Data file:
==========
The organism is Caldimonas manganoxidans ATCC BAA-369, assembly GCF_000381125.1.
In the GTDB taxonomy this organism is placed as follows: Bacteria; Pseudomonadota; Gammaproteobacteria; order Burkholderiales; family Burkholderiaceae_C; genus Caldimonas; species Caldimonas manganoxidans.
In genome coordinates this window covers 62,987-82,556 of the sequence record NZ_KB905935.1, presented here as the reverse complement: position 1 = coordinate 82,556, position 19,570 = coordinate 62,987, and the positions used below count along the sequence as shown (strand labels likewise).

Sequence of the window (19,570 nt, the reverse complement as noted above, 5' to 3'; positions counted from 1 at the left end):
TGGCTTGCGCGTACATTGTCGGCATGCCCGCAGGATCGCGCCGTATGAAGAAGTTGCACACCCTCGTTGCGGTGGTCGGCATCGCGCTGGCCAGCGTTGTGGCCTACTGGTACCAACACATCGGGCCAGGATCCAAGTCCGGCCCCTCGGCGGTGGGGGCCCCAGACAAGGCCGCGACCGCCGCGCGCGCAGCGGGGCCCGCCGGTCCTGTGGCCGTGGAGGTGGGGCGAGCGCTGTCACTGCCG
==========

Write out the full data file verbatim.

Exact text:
The organism is Caldimonas manganoxidans ATCC BAA-369, assembly GCF_000381125.1.
In the GTDB taxonomy this organism is placed as follows: Bacteria; Pseudomonadota; Gammaproteobacteria; order Burkholderiales; family Burkholderiaceae_C; genus Caldimonas; species Caldimonas manganoxidans.
In genome coordinates this window covers 62,987-82,556 of the sequence record NZ_KB905935.1, presented here as the reverse complement: position 1 = coordinate 82,556, position 19,570 = coordinate 62,987, and the positions used below count along the sequence as shown (strand labels likewise).

Sequence of the window (19,570 nt, the reverse complement as noted above, 5' to 3'; positions counted from 1 at the left end):
TGGCTTGCGCGTACATTGTCGGCATGCCCGCAGGATCGCGCCGTATGAAGAAGTTGCACACCCTCGTTGCGGTGGTCGGCATCGCGCTGGCCAGCGTTGTGGCCTACTGGTACCAACACATCGGGCCAGGATCCAAGTCCGGCCCCTCGGCGGTGGGGGCCCCAGACAAGGCCGCGACCGCCGCGCGCGCAGCGGGGCCCGCCGGTCCTGTGGCCGTGGAGGTGGGGCGAGCGCTGTCACTGCCG